1: [DataContract]
   2: public class TestEntityAttributes
   3: {
   4:     [DataMember]
   5:     public string PublicField;
   6:  
   7:     /// <summary>
   8:     /// changed from protected to internal
   9:     /// it has to be internal to allow serialization and be used with InternalsVisibleTo assembly attribute
  10:     /// </summary>
  11:     [DataMember]
  12:     internal string _ProtectedField;
  13:     public string ProtectedField
  14:     {
  15:         get { return _ProtectedField; }
  16:     }
  17:  
  18:     /// <summary>
  19:     /// changed from private to internal
  20:     /// it has to be internal to allow serialization and be used with InternalsVisibleTo assembly attribute
  21:     /// </summary>
  22:     [DataMember]
  23:     internal string _PrivateField;
  24:     public string PrivateField
  25:     {
  26:         get { return _PrivateField; }
  27:     }
  28:  
  29:     public TestEntityAttributes(string pub, string pro, string pri)
  30:     {
  31:         PublicField = pub;
  32:         _ProtectedField = pro;
  33:         _PrivateField = pri;
  34:     }
  35: }

plus you have to tag the assembly that holds the entities and make its internal members visibile to the serializer, since DataContractSerializer resides in the System.Runtime.Serialization you have to mark the assembly with:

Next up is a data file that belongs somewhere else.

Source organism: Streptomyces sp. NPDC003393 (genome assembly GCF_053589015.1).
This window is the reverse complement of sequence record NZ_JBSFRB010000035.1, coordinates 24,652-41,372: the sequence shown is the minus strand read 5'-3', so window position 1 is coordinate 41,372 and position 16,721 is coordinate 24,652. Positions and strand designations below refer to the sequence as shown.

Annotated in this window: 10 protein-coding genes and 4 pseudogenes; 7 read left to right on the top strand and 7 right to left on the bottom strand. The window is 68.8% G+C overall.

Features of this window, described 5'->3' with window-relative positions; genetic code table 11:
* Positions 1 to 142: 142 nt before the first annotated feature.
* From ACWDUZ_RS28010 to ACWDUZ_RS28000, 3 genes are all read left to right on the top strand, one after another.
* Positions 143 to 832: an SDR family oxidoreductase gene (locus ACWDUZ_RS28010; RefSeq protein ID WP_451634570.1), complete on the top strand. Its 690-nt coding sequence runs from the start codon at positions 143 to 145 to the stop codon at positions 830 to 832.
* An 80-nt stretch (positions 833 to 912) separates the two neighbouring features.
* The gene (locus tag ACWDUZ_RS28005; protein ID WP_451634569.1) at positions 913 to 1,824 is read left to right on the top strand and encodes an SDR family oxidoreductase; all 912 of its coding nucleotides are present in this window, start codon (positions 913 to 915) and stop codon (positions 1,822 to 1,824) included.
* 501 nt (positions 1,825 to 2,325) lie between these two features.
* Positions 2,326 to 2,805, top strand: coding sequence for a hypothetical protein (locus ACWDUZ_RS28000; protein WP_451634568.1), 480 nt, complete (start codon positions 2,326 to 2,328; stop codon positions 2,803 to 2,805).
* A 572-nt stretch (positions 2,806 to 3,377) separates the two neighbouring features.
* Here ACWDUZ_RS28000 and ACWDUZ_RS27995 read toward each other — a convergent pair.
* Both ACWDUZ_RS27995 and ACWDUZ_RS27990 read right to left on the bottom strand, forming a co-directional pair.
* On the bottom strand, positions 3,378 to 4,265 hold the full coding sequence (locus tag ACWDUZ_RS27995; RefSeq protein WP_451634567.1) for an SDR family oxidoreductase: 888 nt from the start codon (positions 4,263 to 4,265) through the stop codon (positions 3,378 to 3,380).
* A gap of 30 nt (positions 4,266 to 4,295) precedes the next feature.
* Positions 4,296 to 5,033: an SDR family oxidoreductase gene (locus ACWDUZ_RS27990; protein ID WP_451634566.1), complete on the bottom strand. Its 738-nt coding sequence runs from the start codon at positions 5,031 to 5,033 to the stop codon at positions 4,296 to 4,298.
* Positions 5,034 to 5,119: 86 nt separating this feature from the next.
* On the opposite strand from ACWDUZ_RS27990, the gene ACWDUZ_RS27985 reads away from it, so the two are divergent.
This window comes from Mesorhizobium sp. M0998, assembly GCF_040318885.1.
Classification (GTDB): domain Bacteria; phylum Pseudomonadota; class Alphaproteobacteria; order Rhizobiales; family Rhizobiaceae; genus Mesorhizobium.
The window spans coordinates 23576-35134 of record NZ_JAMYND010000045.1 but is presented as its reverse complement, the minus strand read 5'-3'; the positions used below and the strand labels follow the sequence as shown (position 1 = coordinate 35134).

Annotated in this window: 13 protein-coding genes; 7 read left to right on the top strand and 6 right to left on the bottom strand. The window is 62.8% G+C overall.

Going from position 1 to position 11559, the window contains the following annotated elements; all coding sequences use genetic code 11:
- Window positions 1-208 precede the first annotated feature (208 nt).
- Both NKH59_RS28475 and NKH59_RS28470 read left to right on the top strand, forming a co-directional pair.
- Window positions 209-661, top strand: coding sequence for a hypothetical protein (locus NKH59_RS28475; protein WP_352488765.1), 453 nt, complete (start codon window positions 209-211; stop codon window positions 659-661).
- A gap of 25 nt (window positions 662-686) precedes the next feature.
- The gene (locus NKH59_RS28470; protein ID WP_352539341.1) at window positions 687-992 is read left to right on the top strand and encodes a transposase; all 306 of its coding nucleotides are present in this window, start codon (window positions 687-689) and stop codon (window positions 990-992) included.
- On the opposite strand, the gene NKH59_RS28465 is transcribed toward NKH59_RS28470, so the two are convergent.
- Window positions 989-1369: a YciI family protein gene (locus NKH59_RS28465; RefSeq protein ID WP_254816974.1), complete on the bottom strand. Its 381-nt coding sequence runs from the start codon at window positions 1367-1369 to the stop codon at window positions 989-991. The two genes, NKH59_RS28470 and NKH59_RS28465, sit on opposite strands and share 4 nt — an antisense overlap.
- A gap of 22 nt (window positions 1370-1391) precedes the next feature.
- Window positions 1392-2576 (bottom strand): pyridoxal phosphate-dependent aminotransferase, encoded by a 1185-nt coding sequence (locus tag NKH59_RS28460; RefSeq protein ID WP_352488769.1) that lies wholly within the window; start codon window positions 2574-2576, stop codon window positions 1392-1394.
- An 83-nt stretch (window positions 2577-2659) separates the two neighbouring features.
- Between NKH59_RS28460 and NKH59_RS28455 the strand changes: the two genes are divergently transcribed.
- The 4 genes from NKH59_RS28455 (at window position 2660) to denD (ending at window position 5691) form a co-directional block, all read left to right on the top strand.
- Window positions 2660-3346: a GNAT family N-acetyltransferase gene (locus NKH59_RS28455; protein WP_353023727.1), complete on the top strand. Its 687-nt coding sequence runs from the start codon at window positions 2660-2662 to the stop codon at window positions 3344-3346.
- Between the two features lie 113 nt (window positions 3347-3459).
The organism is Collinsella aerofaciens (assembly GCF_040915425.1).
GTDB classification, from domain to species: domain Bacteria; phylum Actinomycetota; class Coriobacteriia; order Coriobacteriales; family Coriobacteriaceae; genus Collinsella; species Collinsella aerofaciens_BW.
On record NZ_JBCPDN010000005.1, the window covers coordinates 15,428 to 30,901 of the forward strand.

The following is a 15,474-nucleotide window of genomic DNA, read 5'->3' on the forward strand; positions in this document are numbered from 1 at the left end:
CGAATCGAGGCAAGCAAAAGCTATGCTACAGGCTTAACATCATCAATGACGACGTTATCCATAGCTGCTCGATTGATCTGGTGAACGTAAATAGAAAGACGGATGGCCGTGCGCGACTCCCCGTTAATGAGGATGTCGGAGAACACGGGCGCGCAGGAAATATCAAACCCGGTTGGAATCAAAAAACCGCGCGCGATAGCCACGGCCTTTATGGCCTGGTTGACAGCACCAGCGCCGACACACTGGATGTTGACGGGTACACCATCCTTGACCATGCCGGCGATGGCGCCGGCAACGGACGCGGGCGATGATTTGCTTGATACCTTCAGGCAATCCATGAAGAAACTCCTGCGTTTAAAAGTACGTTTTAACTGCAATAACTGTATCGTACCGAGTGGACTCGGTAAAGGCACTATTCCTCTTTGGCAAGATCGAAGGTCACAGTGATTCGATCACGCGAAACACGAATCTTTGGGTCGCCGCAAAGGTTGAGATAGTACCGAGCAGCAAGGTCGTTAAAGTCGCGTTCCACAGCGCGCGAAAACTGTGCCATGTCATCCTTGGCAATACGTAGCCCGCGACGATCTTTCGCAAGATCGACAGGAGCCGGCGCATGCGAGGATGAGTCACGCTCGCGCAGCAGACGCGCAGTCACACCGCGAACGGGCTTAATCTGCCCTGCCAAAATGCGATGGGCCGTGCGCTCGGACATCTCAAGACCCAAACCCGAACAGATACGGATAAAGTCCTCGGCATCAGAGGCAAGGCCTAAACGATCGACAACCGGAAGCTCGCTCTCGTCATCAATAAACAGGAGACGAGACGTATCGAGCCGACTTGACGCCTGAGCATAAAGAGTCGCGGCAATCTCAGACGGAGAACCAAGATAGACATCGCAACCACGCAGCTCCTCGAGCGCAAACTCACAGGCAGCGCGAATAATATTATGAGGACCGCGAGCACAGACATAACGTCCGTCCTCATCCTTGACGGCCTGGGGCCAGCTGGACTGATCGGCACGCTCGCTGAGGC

1: //needed to allow the serializer to access internal members
   2: [assembly: InternalsVisibleTo("System.Runtime.Serialization")]

Then using the Silverlight Unit Testing Framework from Jeff Wilcox, you can write a couple of tests like the following ones to verify that it works.

   1: [TestMethod]
   2: public void TestEntityNoAttributeDeepClone()
   3: {
   4:     TestEntityNoAttributes e = new TestEntityNoAttributes("1");
   5:     TestEntityNoAttributes eCloned = e.DeepClone();
   6:     Assert.AreEqual(e.PublicField, eCloned.PublicField);
   7: }
   8:  
   9: [TestMethod]
  10: public void TestEntityAttributeDeepClone()
  11: {
  12:     TestEntityAttributes e = new TestEntityAttributes("1", "2", "3");
  13:     TestEntityAttributes eCloned = e.DeepClone();
  14:     Assert.AreEqual(e.PublicField, eCloned.PublicField);
  15:     Assert.AreEqual(e.ProtectedField, eCloned.ProtectedField);
  16:     Assert.AreEqual(e.PrivateField, eCloned.PrivateField);
  17: }

 

Naturally using both those methods you incur in performance penalty...but hey...this is the quick and dirty way after all.

 

 



Clone, Deep clone, Silverlight, Xml serialization, .net, C#, Serialization

9 comments

Related Post

  1. #1 da Reflective Perspective - Chris Alcock The Morning Brew #204 - Saturday March 2010 alle 01:15